Based in L.A. Jonathan Labez is a portrait and action photographer who uses instant photography to document his experience of ‘blade’ culture amongst his local rollerblading community. Every year for the last 3 years, he’s attended a huge skating competition in Southern California and shot the events with his Polaroid camera. These are just a few of the thousands of instant photographs he captured at this and various other events whilst hanging with his crew.
My involvement with Polaroid has been a lifelong affair. My earliest instant memory was being 8 years old and taking my father’s Polaroid camera to school for Halloween. I shot with it intermittently and altogether stopped after I picked up my first DSLR in 2006. The fall of Polaroid ended any curiosity of mine for a number of years. Flip forward to 2012. I was assisting a photographer using a Polaroid 600SE for a gallery project and my mind stirred that day! I came home exhausted yet wide-awake, wanting to know more about instant film. Deep into the night, I stumbled upon The Impossible Project and their dream to resurrect Polaroid Integral film. I became instantly infatuated (pardon the pun) by the timelessness of the images. The more I clicked, the more I wanted to know. I ended up using my newly created Twitter account to tweet to Impossible and ask which film they recommended I try first. They replied that same morning and graciously mailed me 2 packs to play with. My love for instant photography was born.
“This collection is a glimpse of the faces that collectively make up the community I’ve been part of for two-thirds my life”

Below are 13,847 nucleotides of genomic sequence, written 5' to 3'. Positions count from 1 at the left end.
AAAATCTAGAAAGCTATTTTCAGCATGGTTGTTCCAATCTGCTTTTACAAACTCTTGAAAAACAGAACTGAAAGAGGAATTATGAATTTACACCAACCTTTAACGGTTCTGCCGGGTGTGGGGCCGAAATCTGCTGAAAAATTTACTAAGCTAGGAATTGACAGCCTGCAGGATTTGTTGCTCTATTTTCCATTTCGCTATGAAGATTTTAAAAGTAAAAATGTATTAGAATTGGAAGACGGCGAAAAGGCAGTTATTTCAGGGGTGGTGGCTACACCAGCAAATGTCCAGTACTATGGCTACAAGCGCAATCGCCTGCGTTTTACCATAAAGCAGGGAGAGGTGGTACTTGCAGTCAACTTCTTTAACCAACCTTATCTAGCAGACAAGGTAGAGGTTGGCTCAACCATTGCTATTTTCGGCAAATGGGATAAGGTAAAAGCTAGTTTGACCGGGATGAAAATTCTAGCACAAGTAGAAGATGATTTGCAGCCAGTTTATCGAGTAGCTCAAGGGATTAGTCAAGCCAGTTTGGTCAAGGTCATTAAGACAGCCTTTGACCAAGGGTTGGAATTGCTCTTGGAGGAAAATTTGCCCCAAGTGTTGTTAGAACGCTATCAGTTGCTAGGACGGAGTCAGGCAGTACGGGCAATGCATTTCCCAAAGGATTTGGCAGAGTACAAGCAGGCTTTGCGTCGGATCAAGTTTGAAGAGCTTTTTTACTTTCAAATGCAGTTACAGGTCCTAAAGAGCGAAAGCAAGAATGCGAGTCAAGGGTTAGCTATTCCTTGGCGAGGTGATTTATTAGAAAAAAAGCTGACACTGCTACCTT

A year later, I was about to head out the door to a rollerblading event and I thought to bring the new Polaroid 600 I had just picked up. No DSLR like everyone had become accustomed to seeing me behind, just this non-focusing, plastic lens, black box. I figured I’d go unnoticed. What I found was a sudden willingness from subjects to drop their defences and just be themselves. It didn’t look like a camera or a phone, which left them open, curious, and candid. It was unusual and inviting all at once! I knew this was something I wanted to explore further. Thus began my documentation of ‘blade’ culture through this white-framed slice of time. I bet you’re wondering, why rollerblading? Why not the much more popular action sport of skateboarding? It’s because I’ve proudly rollerbladed for 18 years. I’m 31 now, with no sign of hanging up my boots. It was a moment of happenstance I jumped into rollerblading while in high school and just like with instant photography, the draw was immediate. It is distinctly different from skateboarding, yet in the same vein of approaching the urban landscape with wonder. It’s a freeing feeling beneath your feet, having wheels both separate and unified onto your body. Every movement is natural, every stride on the asphalt feels effortless. The world opens up as an endless playground. You’re only limited by the lack of solid ground and your willingness to roll on an obstacle!
Creativity is imbued into the emulsion of the culture and I found Impossible held the same promise in my eyes — the freedom of film to photograph the wheels underneath my feet. I hold in my hands the ability to pause moments in time in a medium without definable means. With that blank frame, I can explore the world unblinking and find the seconds that matter the most to me —unaware softened faces full of internal expression, bodies governed by the universal law of gravity, euphoric camaraderie in full swing, and the poured pride worn on sleeves for the world to see. These matter the most to me. Each memory is one I want to solidify for posterity. To say once upon a time, I knew a group of people who viewed the world with wonder and took it upon themselves to explore it in a way most don’t. Isn’t that the goal of impossible? To focus the 8 kinetic prints in our cameras waiting to spring to life into something we want to remember. It is a myriad of moments too quick for the naked eye brought to life with instant film.